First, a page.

My birthday happened recently and a wonderful friend, C, offered to host a dinner party as her gift to me. The guest list included a married couple (the W’s), myself and my date, and C’s older male friend, J, who she invited as her “date”. (There is no romantic involvement between the two.) I’ve had interactions with J in the past that have made me wary of him, but I thought that since C was kind enough to throw the party, I wouldn’t quibble over the guest list.
C is a terrific hostess and she really went all out for this dinner party. The table looked like something out of a magazine and she had obviously put considerable effort into the food. I was enjoying myself very much, until I opened a birthday gift from the W’s. I love to cook and they love to be invited over for dinner, so they gave me a very nice paring knife and a knife sharpener. As I was admiring the gifts, J said “Too bad she’s a cutter!” and I felt as though all the air had been sucked out of the room.
For many years, I had issues with depression and self harm. I’m doing much better these days but I am still very self-conscious about the scars on my arm. I don’t know if J has noticed my scars before or if he just thought that he was making a “funny” joke but it made me feel awful.
[I didn’t think I should include this because it is such a specific detail, but it felt especially rude given that J is a retired psychiatrist and it seems like he should know better than to make comments of that nature.]
I did my best to keep my composure and not react to the comment, although the W’s noticed that I did not seem enthusiastic about their thoughtful gift. (A few days later, I told them how much I appreciated it and explained why my reaction was so subdued.) I tried to force myself back into good spirits and make the best of it but I just didn’t feel very social after that. I wouldn’t have been able to get a word in edgewise anyways – J thoroughly dominated the conversation for the rest of the evening.
Thankfully, a few days later I had a dinner date with a separate group of friends that gave me some happy birthday memories, but I still hate that a rude person put a damper on what should have been a wonderful gift of an evening. 0625-13
I’ve said it before many times and I’ll be saying many more times in the future–life is populated with people who serve their own egos at the expense of others. Just because J was once a psychiatrist does not mean he has an altruistic desire to help people. I would go so far as to say some people have an unhealthy intention to keep others slightly off balance (it’s a power thing) by saying these kinds of indiscreet, inappropriate comments. They live for the reaction. J, being a retired psychiatrist, wielded his power of expertise by unethically diagnosing you at the dining table in front of other guests and that was his way of keeping you in the subordinate position of patient, victim or survivor for the remainder of the evening.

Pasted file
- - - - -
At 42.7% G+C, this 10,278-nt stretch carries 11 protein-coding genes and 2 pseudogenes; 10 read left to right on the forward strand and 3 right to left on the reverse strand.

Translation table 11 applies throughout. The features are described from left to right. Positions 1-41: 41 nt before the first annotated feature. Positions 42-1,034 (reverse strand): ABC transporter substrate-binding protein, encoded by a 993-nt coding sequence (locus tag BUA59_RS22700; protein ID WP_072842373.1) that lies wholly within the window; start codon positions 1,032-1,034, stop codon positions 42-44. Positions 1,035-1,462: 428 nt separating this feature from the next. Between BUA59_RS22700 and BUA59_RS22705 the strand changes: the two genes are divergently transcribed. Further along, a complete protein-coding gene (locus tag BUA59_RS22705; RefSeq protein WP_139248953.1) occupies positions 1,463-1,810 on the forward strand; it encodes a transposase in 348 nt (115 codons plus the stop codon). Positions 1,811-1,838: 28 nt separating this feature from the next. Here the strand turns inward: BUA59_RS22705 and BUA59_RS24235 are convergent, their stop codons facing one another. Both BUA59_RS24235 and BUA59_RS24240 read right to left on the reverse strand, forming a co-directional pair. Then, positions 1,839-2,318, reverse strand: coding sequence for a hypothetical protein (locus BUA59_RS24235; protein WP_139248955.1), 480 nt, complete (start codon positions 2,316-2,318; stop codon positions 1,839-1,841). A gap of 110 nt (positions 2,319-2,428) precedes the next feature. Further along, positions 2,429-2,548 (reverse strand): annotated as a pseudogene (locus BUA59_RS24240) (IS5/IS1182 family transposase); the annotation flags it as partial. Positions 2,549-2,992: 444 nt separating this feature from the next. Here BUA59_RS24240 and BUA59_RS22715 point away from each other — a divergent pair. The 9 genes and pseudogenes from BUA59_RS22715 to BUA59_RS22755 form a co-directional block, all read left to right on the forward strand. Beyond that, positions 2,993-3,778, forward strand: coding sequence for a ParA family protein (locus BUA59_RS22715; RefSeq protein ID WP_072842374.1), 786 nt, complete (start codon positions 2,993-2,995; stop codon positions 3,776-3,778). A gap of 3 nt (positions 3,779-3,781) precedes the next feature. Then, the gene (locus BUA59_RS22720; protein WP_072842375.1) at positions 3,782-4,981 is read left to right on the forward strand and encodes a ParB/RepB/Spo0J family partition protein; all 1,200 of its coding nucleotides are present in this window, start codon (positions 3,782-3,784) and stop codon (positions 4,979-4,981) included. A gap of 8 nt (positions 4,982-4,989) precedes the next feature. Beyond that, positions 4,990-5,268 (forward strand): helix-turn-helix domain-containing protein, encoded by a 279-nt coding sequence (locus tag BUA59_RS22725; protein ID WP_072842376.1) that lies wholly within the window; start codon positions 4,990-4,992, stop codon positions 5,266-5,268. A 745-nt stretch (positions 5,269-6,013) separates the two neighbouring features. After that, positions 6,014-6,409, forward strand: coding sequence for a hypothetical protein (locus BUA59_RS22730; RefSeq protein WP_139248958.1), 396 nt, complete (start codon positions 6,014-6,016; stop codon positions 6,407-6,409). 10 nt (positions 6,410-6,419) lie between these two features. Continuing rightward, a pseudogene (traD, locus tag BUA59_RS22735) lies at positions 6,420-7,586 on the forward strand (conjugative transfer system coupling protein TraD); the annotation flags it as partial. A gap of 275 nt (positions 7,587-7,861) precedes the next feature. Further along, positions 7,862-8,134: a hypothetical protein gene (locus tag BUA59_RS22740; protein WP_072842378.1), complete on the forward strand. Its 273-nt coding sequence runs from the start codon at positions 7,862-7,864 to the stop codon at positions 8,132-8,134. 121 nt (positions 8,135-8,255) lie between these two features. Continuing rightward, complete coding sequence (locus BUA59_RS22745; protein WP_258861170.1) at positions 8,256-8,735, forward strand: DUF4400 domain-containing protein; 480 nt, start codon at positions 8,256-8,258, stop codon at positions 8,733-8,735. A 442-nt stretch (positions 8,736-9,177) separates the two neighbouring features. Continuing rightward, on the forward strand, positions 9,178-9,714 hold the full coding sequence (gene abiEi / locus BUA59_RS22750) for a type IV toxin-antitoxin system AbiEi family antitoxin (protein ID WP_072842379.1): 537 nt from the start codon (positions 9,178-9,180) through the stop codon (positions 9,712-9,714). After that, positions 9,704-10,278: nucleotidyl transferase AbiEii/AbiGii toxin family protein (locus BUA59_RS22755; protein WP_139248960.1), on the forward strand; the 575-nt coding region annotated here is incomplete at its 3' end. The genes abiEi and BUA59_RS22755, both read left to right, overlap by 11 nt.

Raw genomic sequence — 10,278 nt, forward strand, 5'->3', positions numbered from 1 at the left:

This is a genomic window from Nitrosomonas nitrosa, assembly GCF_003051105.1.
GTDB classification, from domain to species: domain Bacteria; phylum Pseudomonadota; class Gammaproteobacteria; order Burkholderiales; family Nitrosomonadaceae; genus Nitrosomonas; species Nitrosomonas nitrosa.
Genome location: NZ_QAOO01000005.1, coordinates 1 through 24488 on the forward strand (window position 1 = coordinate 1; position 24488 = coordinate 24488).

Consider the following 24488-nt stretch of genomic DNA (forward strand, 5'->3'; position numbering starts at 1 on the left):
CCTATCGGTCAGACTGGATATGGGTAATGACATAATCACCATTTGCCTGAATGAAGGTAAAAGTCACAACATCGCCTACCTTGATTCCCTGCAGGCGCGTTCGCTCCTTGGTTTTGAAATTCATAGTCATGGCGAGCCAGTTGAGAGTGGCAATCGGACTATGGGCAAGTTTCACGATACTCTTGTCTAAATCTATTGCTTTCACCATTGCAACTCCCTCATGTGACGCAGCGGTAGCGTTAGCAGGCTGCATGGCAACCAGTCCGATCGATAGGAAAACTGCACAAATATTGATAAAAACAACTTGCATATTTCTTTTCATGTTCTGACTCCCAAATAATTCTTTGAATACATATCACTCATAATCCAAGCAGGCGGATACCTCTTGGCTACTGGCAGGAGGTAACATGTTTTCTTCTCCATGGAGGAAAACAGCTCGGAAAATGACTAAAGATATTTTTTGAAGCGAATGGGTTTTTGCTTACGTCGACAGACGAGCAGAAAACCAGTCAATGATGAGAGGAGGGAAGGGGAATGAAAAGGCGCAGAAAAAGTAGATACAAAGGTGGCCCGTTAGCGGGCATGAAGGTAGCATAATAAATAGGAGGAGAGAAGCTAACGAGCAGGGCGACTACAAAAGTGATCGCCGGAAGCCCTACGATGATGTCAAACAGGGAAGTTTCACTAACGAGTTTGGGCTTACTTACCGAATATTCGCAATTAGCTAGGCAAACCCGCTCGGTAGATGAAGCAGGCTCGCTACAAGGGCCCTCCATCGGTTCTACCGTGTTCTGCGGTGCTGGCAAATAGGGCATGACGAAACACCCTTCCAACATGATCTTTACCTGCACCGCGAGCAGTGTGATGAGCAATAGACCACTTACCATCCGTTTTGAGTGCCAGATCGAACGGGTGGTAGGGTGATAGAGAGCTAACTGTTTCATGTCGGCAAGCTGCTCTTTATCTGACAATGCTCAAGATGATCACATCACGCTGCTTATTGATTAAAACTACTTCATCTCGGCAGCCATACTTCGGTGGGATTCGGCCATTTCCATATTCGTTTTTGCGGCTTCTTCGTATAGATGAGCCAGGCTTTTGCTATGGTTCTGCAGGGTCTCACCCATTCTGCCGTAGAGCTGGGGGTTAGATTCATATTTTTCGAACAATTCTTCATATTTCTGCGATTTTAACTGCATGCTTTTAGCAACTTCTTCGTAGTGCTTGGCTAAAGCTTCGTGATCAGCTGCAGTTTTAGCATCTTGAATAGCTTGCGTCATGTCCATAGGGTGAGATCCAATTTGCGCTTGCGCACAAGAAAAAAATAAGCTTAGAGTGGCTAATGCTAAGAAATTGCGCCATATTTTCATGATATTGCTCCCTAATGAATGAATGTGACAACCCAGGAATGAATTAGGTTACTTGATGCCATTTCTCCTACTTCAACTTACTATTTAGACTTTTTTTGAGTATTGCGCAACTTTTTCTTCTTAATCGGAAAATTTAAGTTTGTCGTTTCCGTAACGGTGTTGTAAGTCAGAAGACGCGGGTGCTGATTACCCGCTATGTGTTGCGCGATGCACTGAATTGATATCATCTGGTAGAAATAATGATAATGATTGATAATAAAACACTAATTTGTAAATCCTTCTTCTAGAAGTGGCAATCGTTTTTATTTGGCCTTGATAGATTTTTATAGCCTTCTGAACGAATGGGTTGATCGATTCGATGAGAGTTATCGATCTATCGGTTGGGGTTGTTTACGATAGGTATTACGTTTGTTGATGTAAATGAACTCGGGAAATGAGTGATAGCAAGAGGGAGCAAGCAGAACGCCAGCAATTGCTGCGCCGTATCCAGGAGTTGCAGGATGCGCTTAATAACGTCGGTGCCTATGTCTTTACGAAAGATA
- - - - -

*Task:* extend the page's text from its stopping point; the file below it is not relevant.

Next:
So, how to respond to this? By becoming aware that people such as J exist and that they have a character flaw which compels them to try to keep everyone else tipped back off balance as a power play, you begin to develop this understanding of what these people are seeking and how to thwart them. You then begin to develop a backbone that says, “I will never allow anyone to achieve satisfaction from my reactions….ever.” You refuse to become a person whose emotions are manipulated to satisfy someone’s need for power or control. If a shocked/sad/horrified reaction was the intention by astonishing remarks, you deprive them of that pleasure with an unexpected reaction. It’s the verbal equivalent of the push back to get the conversation back in balance or even push J off balance.
One reaction is gracious humor. One option for your situation would have been to turn to the gift givers after J’s stupid comment and say with sincerity, sweetness and small smile on your face, “Thank you so much for the lovely set of knives. They will be a welcome addition to my kitchen and I may even practice on J occasionally.”
Ignoring J as if he did not exist and the comment never said is another optional reaction…..you thank the gift givers for the knives, and take control of the conversation by segueing into a discussion of how a good set of knives makes cooking so much easier and how the last time you made roast chicken you had wished you had a good knife to cut it properly (and now you do!), and isn’t cutting up a whole chicken somewhat of a mystery and oh, btw, have you tried that dijon mustard/maple syrup chicken recipe making the rounds on Pinterest? It’s delish! You be the person who rescues the conversation from the awkwardness created by J.
Or you can firmly and CALMLY confront J regarding the inappropriateness of his comment. “Good heavens, J, what on earth are you talking about? Mr. and Mrs. W, thank you so much for the knives. You have given good tools to increase my culinary skills in the kitchen.” I’m not in favor of this last possible option because J,being a pompous man, will feel challenged to defend his comments and that may be a reaction he wants to get so that he can flex his verbal muscles more. Unless you have a backbone of steel and a firm grasp of how to take command of a conversation, this would not be a first option to consider.
Btw, OP, if C really was the spectacular hostess, she would have recognized the awkwardness J’s comment injected into the gathering and taken steps to minimize it or dispel the awkwardness as a kindness to all her guests. A great host/ess takes command of the atmosphere of their event and does not allow other guests to negatively impact that atmosphere of convivial pleasantness.